Elbow Injury – The long road back to climbing

29 Apr

It has litterally been over 4 1/2 years since I felt I have been able to go rockclimbing properly.  In that time I have felt unmotivated, depressed, a bit angry and feeling like I was lacking "something".  Friends would ask me to go climbing and my constant refusals led them to think that I was no longer interested, they stopped asking.

The truth was that it hurt to climb, it hurt alot. 

Golfers Elbow – Medial Epicondylitis

It started slowly, an irriating ache in my elbows, on the inside.  It would go away after rest and stretching – I kept climbing.  Friends would tell me of the elbow pain that they had and how they "climbed through it".  Bascially I ignored what was going on and kept climbing.  Of course climbing on small holds and jamming my hands into cracks was not the best options.

Eventually I had to accept that I couldn't keep climbing, that the pain wasn't going away and that I needed some help – the prognosis was not good. 

Basically – STOP CLIMBING and get into rehab via physio.  I was also searching out all the miracle treatments, reading up on articles about quaterzone injections, blood infusions etc etc.  None of these things offered long term solutions and after a good 2 1/2 years of rest and recovery my arms elbows started to once again feel good.

Surely now I could go do some serious climbing again?  The smallest twinge in my elbows told me no, more rest was needed.  This rest and active recovery (see attached PDF below) also included not doing other activites (such as mountain biking or heavy digging ) that used the forearm muscles and or focused repetitive strain movements on the elbow joint (mountain biking is the exact worse thing to do for this injury).

More rehab and time out from climbing (hey I got to do ALOT of paragliding) and I started to feel good, the pain was going away and I was back to climbing resonably well, but not for long.  Whilst I was climbing ok I had to try and limit the overuse of crimping and hard steep climbing (not easy to do in Wanaka) – I could still climb easy grades which was essential as I was still actively guiding and working in the mountains.  I went to Manaslu (8156m) in 2011 and during my summit push I pulled over 1500m of fixed line out of a hard windslab that had buried our ropes.  This involved putting a jumar to the snow and then heaving upwards – repeat at least 1500 times or more.  As I am right handed I tended to put most of the emphasis on my right arm.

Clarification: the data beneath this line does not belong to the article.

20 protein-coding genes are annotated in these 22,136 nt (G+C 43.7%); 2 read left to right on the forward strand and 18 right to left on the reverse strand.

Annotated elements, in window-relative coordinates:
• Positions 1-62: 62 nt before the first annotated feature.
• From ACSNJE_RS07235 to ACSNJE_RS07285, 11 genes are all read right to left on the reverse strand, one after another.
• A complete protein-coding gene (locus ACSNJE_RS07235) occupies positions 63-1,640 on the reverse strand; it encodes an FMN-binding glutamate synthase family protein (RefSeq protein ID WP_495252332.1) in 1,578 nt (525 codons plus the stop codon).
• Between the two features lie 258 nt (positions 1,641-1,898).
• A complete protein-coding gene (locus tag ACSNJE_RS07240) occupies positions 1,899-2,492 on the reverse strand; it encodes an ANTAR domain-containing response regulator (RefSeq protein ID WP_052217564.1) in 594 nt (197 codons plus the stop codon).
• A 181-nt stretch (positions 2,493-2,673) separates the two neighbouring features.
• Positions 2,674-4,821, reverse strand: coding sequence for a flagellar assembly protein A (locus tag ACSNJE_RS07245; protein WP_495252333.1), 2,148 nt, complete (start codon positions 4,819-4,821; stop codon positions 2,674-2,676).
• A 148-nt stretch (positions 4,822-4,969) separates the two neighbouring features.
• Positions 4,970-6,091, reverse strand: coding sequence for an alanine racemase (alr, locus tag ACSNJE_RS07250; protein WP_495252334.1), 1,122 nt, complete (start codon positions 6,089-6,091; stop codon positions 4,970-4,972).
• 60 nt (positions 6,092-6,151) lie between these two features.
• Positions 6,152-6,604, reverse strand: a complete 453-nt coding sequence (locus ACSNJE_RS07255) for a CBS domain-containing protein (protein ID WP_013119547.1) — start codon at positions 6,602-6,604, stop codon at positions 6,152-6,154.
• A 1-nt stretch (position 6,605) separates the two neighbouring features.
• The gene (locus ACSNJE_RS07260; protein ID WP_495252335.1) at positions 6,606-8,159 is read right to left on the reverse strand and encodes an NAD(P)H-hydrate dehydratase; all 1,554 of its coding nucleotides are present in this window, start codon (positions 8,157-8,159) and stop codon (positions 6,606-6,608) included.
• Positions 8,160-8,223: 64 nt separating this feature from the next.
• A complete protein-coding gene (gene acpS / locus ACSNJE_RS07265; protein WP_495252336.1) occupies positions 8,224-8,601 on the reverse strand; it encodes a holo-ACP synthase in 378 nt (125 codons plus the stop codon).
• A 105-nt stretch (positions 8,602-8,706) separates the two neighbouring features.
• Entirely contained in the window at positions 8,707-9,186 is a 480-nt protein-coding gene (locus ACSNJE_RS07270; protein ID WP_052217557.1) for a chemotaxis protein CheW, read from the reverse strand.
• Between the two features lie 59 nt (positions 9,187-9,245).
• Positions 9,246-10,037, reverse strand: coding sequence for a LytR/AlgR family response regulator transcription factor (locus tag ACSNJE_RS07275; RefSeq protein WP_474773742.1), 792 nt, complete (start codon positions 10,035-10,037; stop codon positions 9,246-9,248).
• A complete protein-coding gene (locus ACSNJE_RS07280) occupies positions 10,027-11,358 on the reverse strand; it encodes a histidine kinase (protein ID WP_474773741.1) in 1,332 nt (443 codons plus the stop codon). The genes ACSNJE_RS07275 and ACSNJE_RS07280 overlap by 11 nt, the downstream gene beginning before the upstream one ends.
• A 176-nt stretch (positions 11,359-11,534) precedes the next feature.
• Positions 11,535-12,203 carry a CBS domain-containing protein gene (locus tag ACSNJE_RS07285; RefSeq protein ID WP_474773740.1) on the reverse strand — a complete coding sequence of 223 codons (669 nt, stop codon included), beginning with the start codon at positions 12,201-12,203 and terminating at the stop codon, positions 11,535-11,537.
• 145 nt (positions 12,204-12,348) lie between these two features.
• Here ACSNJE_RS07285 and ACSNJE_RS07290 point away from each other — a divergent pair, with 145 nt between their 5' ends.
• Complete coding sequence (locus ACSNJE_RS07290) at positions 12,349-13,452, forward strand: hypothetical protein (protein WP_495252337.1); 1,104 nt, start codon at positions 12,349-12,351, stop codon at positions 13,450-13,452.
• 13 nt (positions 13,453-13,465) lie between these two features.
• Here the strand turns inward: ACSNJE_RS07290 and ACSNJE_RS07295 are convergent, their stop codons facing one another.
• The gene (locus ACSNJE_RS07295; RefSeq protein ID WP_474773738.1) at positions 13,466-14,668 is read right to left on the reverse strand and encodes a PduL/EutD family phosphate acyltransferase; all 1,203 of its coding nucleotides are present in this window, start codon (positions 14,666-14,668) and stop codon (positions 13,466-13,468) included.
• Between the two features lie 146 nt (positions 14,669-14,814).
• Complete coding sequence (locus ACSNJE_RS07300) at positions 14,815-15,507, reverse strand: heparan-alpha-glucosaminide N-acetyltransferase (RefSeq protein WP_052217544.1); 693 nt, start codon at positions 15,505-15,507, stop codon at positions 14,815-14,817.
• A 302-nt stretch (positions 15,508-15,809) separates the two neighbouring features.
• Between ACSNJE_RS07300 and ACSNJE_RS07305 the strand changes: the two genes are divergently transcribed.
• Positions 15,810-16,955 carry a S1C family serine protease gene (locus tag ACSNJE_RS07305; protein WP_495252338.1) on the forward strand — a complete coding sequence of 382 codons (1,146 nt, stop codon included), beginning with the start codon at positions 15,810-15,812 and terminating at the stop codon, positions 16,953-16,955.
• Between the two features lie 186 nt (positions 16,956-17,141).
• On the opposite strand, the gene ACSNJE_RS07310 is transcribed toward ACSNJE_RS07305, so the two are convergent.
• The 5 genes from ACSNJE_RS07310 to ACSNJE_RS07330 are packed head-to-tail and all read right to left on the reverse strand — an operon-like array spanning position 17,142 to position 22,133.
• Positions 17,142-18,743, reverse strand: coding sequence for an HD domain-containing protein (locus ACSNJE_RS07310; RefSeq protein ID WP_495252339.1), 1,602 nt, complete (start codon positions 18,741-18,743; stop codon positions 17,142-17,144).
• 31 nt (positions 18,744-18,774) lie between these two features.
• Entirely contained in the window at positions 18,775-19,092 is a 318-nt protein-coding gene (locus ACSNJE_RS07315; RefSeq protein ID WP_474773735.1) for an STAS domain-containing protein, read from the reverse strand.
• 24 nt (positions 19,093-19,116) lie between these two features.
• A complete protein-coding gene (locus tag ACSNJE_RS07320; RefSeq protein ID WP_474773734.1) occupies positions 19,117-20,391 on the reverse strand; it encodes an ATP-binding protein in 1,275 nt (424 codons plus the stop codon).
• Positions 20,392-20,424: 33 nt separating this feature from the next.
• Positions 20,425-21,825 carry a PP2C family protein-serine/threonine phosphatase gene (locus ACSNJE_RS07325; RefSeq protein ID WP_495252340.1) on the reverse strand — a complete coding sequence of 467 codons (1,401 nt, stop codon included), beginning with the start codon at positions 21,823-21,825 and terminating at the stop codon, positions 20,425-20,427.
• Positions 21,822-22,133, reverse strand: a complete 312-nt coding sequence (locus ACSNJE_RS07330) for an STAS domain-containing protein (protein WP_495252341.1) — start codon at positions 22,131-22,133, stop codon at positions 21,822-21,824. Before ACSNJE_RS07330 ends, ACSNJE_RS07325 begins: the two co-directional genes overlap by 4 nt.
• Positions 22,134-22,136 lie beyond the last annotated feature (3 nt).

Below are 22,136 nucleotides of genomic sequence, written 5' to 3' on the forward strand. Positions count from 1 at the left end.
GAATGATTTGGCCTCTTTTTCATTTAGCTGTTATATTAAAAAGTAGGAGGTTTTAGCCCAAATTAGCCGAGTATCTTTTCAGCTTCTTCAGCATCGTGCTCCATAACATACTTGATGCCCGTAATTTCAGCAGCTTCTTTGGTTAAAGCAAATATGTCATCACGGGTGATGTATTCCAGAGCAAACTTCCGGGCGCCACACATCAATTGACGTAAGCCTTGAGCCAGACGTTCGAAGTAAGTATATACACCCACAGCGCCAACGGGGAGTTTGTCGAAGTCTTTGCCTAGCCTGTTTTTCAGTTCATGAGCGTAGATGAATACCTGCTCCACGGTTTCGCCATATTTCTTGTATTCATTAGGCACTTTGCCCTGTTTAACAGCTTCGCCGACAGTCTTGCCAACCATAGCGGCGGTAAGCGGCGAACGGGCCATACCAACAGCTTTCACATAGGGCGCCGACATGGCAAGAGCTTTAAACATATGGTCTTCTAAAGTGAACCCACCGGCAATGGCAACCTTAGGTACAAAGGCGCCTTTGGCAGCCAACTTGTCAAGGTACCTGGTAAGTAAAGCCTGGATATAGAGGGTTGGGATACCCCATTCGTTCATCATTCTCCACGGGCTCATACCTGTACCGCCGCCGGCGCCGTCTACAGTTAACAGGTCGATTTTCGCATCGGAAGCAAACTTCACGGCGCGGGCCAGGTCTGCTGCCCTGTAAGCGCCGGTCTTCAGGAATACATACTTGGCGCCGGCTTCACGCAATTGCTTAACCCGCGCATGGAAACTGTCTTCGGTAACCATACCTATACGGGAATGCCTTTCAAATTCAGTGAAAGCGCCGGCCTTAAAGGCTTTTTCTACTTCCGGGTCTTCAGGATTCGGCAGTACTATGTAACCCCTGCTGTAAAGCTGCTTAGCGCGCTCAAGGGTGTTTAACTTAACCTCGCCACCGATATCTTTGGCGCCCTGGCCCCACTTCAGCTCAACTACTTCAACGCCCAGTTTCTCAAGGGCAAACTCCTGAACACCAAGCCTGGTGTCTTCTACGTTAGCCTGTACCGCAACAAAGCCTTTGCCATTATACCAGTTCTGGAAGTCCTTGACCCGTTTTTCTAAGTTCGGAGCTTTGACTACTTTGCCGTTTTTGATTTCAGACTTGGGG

A day few days after a successful summit and returning to below 3500m my right arm was locked, the pain was terrible.  I had perhaps 10% mobility of the arm.

On return to NZ the diagnosis of a 6mm partially torn tendon was not really the result I was hoping for.  What ensued was a battle with ACC (I was eventually told I had a degenerative injury … ) a full season off guiding and climbing as well as general immobility as most vigorous movements, running and at times simply walking (swinging arms hurt like hell).

I started to see small improvements and a eventual return of full mobility of my elbow.  Re-strengthening the elbow took quite some time as well as reconditioning my body to climbing.

A slow measured approach, rebuilding the climbing grade pyramid has been going on now for the last 12 months.

Loads of 15's – 17's  then maybe an 18 or 19 (on sport routes) lead occasionally to doing some 20 and 21's.  The paranoia of using small crimpy holds and over using my forearms is always present – basically I do not let myself get pumped AT ALL if I can help it.

At the presdent time it has finally culminated in being at ARAPILES now for over 3 weeks, getting back to climbing routes I first did 0ver 10 years ago without pain, rebuilding the endurance and confidence to place natural pro on increasingly steepening routes and not having any pain (oh and trying to have rest days)

So far it's been working but I am still very very paranoid about my elbows.  My advice to anybody that has anyform of elbow pain (Tennis or golfers ) is to not ignore it as I did, instead take immediate steps to get into re-hab and to reduce your climbing otherwise you may just end up sitting on the couch for longer than you like.

One exercise that I have used for a long time for golfers elbow is eccentric stengthing and lengthing using a flexi-therabar.  See the video below.  As read the link to the PDF below and consider contacting Doctor Juilan Sanders (again see link below)

 

PDF DOCUMENT Elbow rehab – Dr Julian Saunders
http://www.drjuliansaunders.com/resources/feature_articles/dodgy_elbows/

 

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